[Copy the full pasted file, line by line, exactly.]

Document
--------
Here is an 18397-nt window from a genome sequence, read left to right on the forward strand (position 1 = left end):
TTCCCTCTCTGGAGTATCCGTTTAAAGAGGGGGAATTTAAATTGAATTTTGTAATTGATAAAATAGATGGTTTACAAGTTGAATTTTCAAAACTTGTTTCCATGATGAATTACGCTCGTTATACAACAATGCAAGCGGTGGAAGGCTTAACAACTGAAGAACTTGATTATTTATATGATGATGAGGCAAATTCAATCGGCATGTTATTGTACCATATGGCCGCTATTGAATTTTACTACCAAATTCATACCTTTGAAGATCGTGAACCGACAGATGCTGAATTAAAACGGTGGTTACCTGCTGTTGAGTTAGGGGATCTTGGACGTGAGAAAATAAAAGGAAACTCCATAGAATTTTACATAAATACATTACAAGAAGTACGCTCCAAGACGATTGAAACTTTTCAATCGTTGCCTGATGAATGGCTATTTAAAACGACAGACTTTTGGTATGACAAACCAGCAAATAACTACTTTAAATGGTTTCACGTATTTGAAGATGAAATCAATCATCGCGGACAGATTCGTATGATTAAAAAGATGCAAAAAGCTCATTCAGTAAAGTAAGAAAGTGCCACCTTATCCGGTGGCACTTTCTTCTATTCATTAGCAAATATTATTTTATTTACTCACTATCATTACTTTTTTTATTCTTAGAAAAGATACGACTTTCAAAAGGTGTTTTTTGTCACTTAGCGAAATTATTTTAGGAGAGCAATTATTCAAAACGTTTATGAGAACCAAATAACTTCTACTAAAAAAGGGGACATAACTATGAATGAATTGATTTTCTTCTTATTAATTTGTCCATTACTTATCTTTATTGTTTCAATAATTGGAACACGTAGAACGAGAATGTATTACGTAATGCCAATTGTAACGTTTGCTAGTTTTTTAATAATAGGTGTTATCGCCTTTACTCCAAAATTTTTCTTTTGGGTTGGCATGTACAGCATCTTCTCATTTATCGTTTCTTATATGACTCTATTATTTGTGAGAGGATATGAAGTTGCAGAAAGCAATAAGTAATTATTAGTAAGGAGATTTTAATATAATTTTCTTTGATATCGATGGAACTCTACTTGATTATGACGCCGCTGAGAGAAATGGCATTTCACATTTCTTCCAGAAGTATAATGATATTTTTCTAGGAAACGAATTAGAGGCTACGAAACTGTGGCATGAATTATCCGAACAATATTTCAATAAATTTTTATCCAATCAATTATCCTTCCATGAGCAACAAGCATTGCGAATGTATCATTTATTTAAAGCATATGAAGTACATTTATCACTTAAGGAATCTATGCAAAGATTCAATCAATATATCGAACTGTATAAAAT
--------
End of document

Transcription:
Here is an 18397-nt window from a genome sequence, read left to right on the forward strand (position 1 = left end):
TTCCCTCTCTGGAGTATCCGTTTAAAGAGGGGGAATTTAAATTGAATTTTGTAATTGATAAAATAGATGGTTTACAAGTTGAATTTTCAAAACTTGTTTCCATGATGAATTACGCTCGTTATACAACAATGCAAGCGGTGGAAGGCTTAACAACTGAAGAACTTGATTATTTATATGATGATGAGGCAAATTCAATCGGCATGTTATTGTACCATATGGCCGCTATTGAATTTTACTACCAAATTCATACCTTTGAAGATCGTGAACCGACAGATGCTGAATTAAAACGGTGGTTACCTGCTGTTGAGTTAGGGGATCTTGGACGTGAGAAAATAAAAGGAAACTCCATAGAATTTTACATAAATACATTACAAGAAGTACGCTCCAAGACGATTGAAACTTTTCAATCGTTGCCTGATGAATGGCTATTTAAAACGACAGACTTTTGGTATGACAAACCAGCAAATAACTACTTTAAATGGTTTCACGTATTTGAAGATGAAATCAATCATCGCGGACAGATTCGTATGATTAAAAAGATGCAAAAAGCTCATTCAGTAAAGTAAGAAAGTGCCACCTTATCCGGTGGCACTTTCTTCTATTCATTAGCAAATATTATTTTATTTACTCACTATCATTACTTTTTTTATTCTTAGAAAAGATACGACTTTCAAAAGGTGTTTTTTGTCACTTAGCGAAATTATTTTAGGAGAGCAATTATTCAAAACGTTTATGAGAACCAAATAACTTCTACTAAAAAAGGGGACATAACTATGAATGAATTGATTTTCTTCTTATTAATTTGTCCATTACTTATCTTTATTGTTTCAATAATTGGAACACGTAGAACGAGAATGTATTACGTAATGCCAATTGTAACGTTTGCTAGTTTTTTAATAATAGGTGTTATCGCCTTTACTCCAAAATTTTTCTTTTGGGTTGGCATGTACAGCATCTTCTCATTTATCGTTTCTTATATGACTCTATTATTTGTGAGAGGATATGAAGTTGCAGAAAGCAATAAGTAATTATTAGTAAGGAGATTTTAATATAATTTTCTTTGATATCGATGGAACTCTACTTGATTATGACGCCGCTGAGAGAAATGGCATTTCACATTTCTTCCAGAAGTATAATGATATTTTTCTAGGAAACGAATTAGAGGCTACGAAACTGTGGCATGAATTATCCGAACAATATTTCAATAAATTTTTATCCAATCAATTATCCTTCCATGAGCAACAAGCATTGCGAATGTATCATTTATTTAAAGCATATGAAGTACATTTATCACTTAAGGAATCTATGCAAAGATTCAATCAATATATCGAACTGTATAAAAT